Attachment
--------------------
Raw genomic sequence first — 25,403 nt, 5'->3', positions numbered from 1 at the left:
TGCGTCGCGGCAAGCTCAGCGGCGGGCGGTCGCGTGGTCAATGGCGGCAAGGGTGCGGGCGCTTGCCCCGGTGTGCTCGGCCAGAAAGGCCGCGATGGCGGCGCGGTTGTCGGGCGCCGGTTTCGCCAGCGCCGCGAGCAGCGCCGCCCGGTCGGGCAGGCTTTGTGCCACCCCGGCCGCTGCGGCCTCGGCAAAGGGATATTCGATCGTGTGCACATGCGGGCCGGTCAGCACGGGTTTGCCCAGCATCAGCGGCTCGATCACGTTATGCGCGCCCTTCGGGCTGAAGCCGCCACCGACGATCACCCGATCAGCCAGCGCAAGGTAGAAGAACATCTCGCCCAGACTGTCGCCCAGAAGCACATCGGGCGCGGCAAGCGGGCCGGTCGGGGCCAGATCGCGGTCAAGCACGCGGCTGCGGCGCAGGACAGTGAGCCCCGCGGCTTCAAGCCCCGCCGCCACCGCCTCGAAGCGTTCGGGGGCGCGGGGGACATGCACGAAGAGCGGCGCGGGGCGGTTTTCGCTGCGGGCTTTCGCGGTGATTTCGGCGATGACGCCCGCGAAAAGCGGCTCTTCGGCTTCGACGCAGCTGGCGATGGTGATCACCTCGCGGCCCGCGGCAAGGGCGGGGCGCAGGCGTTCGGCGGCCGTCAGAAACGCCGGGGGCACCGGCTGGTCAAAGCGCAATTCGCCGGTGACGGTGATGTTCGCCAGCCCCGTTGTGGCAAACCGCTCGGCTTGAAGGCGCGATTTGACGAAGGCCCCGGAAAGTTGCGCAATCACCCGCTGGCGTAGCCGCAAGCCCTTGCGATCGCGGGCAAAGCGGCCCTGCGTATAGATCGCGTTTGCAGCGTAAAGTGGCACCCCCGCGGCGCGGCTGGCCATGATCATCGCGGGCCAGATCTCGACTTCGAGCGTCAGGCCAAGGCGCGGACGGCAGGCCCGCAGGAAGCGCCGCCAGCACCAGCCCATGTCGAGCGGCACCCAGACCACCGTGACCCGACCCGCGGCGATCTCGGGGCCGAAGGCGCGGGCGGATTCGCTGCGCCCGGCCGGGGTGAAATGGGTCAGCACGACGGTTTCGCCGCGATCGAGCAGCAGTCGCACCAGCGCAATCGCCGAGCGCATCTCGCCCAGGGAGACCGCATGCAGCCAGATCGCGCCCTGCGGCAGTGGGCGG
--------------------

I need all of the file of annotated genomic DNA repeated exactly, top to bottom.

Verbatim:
Raw genomic sequence first — 25,403 nt, 5'->3', positions numbered from 1 at the left:
TGCGTCGCGGCAAGCTCAGCGGCGGGCGGTCGCGTGGTCAATGGCGGCAAGGGTGCGGGCGCTTGCCCCGGTGTGCTCGGCCAGAAAGGCCGCGATGGCGGCGCGGTTGTCGGGCGCCGGTTTCGCCAGCGCCGCGAGCAGCGCCGCCCGGTCGGGCAGGCTTTGTGCCACCCCGGCCGCTGCGGCCTCGGCAAAGGGATATTCGATCGTGTGCACATGCGGGCCGGTCAGCACGGGTTTGCCCAGCATCAGCGGCTCGATCACGTTATGCGCGCCCTTCGGGCTGAAGCCGCCACCGACGATCACCCGATCAGCCAGCGCAAGGTAGAAGAACATCTCGCCCAGACTGTCGCCCAGAAGCACATCGGGCGCGGCAAGCGGGCCGGTCGGGGCCAGATCGCGGTCAAGCACGCGGCTGCGGCGCAGGACAGTGAGCCCCGCGGCTTCAAGCCCCGCCGCCACCGCCTCGAAGCGTTCGGGGGCGCGGGGGACATGCACGAAGAGCGGCGCGGGGCGGTTTTCGCTGCGGGCTTTCGCGGTGATTTCGGCGATGACGCCCGCGAAAAGCGGCTCTTCGGCTTCGACGCAGCTGGCGATGGTGATCACCTCGCGGCCCGCGGCAAGGGCGGGGCGCAGGCGTTCGGCGGCCGTCAGAAACGCCGGGGGCACCGGCTGGTCAAAGCGCAATTCGCCGGTGACGGTGATGTTCGCCAGCCCCGTTGTGGCAAACCGCTCGGCTTGAAGGCGCGATTTGACGAAGGCCCCGGAAAGTTGCGCAATCACCCGCTGGCGTAGCCGCAAGCCCTTGCGATCGCGGGCAAAGCGGCCCTGCGTATAGATCGCGTTTGCAGCGTAAAGTGGCACCCCCGCGGCGCGGCTGGCCATGATCATCGCGGGCCAGATCTCGACTTCGAGCGTCAGGCCAAGGCGCGGACGGCAGGCCCGCAGGAAGCGCCGCCAGCACCAGCCCATGTCGAGCGGCACCCAGACCACCGTGACCCGACCCGCGGCGATCTCGGGGCCGAAGGCGCGGGCGGATTCGCTGCGCCCGGCCGGGGTGAAATGGGTCAGCACGACGGTTTCGCCGCGATCGAGCAGCAGTCGCACCAGCGCAATCGCCGAGCGCATCTCGCCCAGGGAGACCGCATGCAGCCAGATCGCGCCCTGCGGCAGTGGGCGG